Of course, there's an exchange one must make for all this goodness. Even ignoring the price of the U230, which is competitive without being particularly hungry for success, the extra performance provided by AMD's Congo platform takes a heavy toll on heat and battery life compared to Atom-based netbooks. Atom and the accompanying GMA 3150 may not do a heck of a lot, but they can usually do that little bit for a solid eight hours on a standard 6-cell battery. Congo-based notebooks are lucky to hit half that, and they'll often run a heck of a lot warmer in the process.

Kicking the Tires of the Wind U230
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  • maniac5999 - Thursday, August 05, 2010 - link

    Its interesting that your U230 didn't have powersaving options. Mine was probably one of the first US models to come out of the factory (purchased the week it went on sale) and it had them. Did you cycle through the power 'modes' that you can choose with the Fn + FX (I forget what number) command on the keyboard? Mine came with about 6 options. By default it would jump between 1.6ghz/0.925v and 800mhz/0.8v on everything but max performance, and even had a setting to lock it at 800mhz/0.8v.

    I wasn't quite as lucky with undervolting as you were however. I still get 0.825v at 1.6ghz but still need .775v to do 800mhz. What I realy wish I could find is a way to overclock it, but the clock generator seems to be totally locked down. I'd imagine that it could easily do 2ghz at about 0.9v, at which point it'd easily be more powerful than anything it's size, and since the battery life already stinks, making it a bit worse wouldn't be much of a big deal.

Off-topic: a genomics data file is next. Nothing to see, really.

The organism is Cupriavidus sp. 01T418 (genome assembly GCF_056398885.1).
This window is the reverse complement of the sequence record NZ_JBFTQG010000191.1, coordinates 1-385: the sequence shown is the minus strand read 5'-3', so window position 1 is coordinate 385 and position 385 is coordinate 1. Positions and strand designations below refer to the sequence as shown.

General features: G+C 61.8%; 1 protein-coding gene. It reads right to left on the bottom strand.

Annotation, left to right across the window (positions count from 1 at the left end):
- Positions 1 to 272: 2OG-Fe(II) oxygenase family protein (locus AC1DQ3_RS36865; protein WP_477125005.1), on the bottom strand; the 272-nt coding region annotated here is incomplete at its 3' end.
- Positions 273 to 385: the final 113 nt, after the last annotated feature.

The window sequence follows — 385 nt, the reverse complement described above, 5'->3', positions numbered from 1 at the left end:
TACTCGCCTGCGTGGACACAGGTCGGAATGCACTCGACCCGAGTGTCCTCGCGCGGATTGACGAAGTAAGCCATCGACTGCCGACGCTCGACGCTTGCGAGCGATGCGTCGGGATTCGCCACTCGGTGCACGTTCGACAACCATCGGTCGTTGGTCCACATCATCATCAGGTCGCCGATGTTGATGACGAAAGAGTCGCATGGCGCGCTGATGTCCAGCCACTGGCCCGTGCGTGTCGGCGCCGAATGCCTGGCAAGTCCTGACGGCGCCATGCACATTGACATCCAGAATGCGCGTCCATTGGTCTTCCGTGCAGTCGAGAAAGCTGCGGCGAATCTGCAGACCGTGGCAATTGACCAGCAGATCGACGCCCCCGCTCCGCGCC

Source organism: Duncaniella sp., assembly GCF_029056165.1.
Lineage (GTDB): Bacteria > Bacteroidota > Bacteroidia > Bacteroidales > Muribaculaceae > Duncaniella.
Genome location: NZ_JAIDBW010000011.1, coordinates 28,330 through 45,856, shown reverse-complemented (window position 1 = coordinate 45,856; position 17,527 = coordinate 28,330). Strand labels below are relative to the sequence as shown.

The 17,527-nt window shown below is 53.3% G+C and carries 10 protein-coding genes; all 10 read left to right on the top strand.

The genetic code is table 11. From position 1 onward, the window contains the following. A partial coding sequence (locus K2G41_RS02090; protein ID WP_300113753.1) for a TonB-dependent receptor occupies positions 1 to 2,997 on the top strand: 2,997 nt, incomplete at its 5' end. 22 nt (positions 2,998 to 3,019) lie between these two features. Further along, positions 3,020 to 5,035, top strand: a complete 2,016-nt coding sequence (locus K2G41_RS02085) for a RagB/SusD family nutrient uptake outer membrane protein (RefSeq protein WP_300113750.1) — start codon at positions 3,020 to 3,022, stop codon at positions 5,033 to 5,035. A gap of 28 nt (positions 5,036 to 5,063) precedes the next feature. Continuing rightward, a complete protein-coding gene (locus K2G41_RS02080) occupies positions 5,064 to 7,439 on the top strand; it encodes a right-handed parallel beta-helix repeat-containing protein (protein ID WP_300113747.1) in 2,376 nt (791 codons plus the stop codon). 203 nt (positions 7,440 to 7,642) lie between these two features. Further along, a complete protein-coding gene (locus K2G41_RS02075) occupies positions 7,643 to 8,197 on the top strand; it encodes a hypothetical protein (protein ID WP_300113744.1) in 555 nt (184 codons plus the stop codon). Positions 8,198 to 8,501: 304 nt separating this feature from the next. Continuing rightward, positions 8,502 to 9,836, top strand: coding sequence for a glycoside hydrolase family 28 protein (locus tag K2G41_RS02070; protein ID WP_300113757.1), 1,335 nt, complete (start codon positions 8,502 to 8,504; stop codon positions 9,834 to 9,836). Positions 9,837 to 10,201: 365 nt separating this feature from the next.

Reply
  • frozentundra123456 - Thursday, August 05, 2010 - link

    Seems like the worst of all worlds to me. Mediocre battery life and so/so performance at a high price for the components included in the package. I would either buy a low end Intel notebook and get better performance or a true netbook or ULV platform for long battery life.
    As another poster said, I would agree that at 300.00 this might sell. At the listed price, I see no place for it.
    Note to AMD: If you have inferior technology (except for the graphics), you have to sell at a reduced price. And is there any point to 4gb of ram?? Can this processor really run enough programs at once to use that much ram?
    Reply
  • Lolimaster - Sunday, August 08, 2010 - link

    Blame MSI dude. All major players have already Athlon II / Turion II Neo and they compete on equal terms wil CULV cpus.

    The best ultraportable/netbooks right now are the AMD powered machines. From the single core V105 to the K665 1.7Ghz dual core.

    Single core
    V105 1.2Ghz 9w
    K125 1.7Ghz 12w

    Dual core
    K325 1.3Ghz 15w
    K625 1.5Ghz 15w
    K665 1.7Ghz 15w

    All of them with the HD4200. A tweaked HD3200 with updated UVD/DX10.1 and lower TDP's. Next, Fusion with even better GPU's.
    Reply
  • niva - Thursday, August 05, 2010 - link